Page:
A return to the trees of northern Spain
Beech pollards at the Urkiola Monastery October 2017
A 10 year project sharing experience from the UK, Sweden & Spain on the ecology, cultural importance and vulnerability of pollarded trees across Europe.
The Basque area (as well as similar UK sites) have many examples of where pollards left out of regular cutting succumb to dysfunction, decline and fungal colonisation by Kretzschmaria deusta, Meripilus giganteus , Fomes fomentarius, Ganoderma pfeiferri & G. australe leading to part or whole tree failure.
The project has been focusing on the most successful ways of restoring lapsed pollards by a range of reduction techniques, to mitigate failure & decline.
Wind loaded pollard failure associated with Fomes fomentarius 2017
Root plate pollard failure associated with Meripilus giganteus 2009
A comparison of pollarding techniques was undertaken across the Basque region at various sites.
A total of 38 lapsed pollards were cut in the Basque tradition (using axe/chain saw, down to just above the bolling) and in the Epping Forest and Burnham Beeches styles (using chainsaw and handsaws at a higher level in a phased 5-10 year cycle. 27 trees were cut by Spanish arborists and 11 cut by UK arborists , with both sets of climbers mixing styles.
Epping Forest style
Burnham Beeches style (Image taken by H. J. Read)
After three growing seasons a team of ecologists and arborists from the UK visited the three sites and measured the vitality of the canopy growth and decline of the target trees to assess the response and reaction to the cutting.
Among other things like general vigour, the length & diameter of cut stubs, how many new shoots and clusters of epicormics growth were recorded from 10 cut branches from all cardinal points per tree.
Measuring on an Epping Forest style repollard
Measuring on a Basque style repollard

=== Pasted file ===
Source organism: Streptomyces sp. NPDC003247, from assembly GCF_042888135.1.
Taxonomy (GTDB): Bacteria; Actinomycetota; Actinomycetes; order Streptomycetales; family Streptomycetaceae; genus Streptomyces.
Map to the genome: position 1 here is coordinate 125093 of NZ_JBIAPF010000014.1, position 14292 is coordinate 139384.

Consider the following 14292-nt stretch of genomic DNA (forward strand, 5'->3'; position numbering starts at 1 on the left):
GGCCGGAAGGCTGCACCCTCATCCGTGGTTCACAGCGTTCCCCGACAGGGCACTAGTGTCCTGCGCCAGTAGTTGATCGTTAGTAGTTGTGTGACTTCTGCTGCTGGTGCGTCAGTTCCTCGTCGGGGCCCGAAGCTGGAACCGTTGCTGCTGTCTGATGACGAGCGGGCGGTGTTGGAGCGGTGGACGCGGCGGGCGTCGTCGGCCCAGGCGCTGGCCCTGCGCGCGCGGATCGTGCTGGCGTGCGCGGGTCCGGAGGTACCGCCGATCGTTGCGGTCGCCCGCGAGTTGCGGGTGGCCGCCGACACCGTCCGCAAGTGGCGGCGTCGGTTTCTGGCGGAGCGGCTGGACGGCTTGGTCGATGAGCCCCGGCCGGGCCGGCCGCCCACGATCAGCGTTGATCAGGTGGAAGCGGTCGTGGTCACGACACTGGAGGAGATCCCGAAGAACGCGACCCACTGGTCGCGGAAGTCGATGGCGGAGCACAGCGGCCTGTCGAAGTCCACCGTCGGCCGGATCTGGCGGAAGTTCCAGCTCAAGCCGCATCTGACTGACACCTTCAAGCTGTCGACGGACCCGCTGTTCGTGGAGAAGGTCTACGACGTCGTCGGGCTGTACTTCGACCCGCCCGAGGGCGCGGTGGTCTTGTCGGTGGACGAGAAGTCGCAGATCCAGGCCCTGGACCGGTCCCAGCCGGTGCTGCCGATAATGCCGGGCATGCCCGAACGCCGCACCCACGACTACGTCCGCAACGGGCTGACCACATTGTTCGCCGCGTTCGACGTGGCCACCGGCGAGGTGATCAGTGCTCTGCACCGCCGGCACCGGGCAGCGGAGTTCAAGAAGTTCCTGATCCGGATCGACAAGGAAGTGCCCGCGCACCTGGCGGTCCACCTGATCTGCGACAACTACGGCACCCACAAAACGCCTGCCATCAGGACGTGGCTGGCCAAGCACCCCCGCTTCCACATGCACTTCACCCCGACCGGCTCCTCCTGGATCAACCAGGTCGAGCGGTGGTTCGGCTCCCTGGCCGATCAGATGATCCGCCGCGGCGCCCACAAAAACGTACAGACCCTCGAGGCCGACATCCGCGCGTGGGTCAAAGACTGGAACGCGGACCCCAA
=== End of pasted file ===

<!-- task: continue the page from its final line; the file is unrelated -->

See previous blog entry & thread on the 2009 trip for further context…..
Observations of the 2009 measuring/recording were presented in the Read et al paper published in the Arboricultural Journal -
‘Restoration of lapsed beech pollards: Evaluation of techniques and guidance for future work’
In conclusion the paper suggest that the pre-cutting vitality of a pollarded tree is an important factor and that retaining stubs of at least 500mm may be significant in the development of dormant buds. Avoid cutting branches over thirty years old as the ripe wood begins to deteriorate and the tree is less able to occlude wounds.
A UK team from the City of London Corporation Open Spaces spent a week at the European Symposium on Pollarded trees, visiting sites, discussing experience on lapsed pollard restoration & looking at the natural heritage of the Basque region of Spain
Image taken by Jez Young
On a drive south from Bilboa in to the Navarre region, our group stopped off at the Monastery at Urkiola to see large numbers of lapsed beech pollards.
Pollard Symposium at the Leitza Town Hall
The conference started with a set of presentations on the veteran trees and pollards at the four Open Spaces of Burnham Beeches, Epping Forest, Ashtead Common & Hampstead Heath. Followed by presentations from Ted Green MBE, Ecologists and Arboriculturists from Sweden and Spain.
Image taken by Jez Young
Question time followed by a fantastic exhibition of cross sections of local ring & diffuse porous tree species
Urkizu - pollard restoration work. Revisiting some of the 2007 cut pollards.
After an interesting hike up into the hills above Leitza, looking at pollards and Basque living heritage on route, the group participated in a field work shop with Spanish Arborists (Samuel Alvarez & Oriol the axeman) with the aim of further restoring a lapsed pollard (last reduced in 2007) by axe & chainsaw being directed by CoL Ecologists and Arborists.
Urbasa-Andía Natural Park in western Navarre
A visit with Swedish ecologists and members of the Ancient Tree Forum to see oak, beech & maple pollards in wood pasture grazed by horses & cattle.
Oianleku - Aiako Harria Natural Park
Revisit to the 2007 City of London cut pollards as well as assessing an area of Spanish hard cut pollards which appeared to have a high mortality rate.
Whilst the tradition of pollarding younger trees for winter fodder continues in the mountains and foothills of the Basque country, the project is ongoing with a few keen people cutting just a few old pollards each year and trying to source funding for the restoration program into the future.
There is an appetite for an ongoing collaboration with Basque & Spanish arborists with the potential for working visits to the UK to work with Arborists in Suffolk and with the City of London Teams whilst working on the veteran pollards at Burnham Beeches in 2018.
This was yet again an amazing and inspiring trip and I very much hope to return to enjoy the heritage and tradition of the Basque way of life.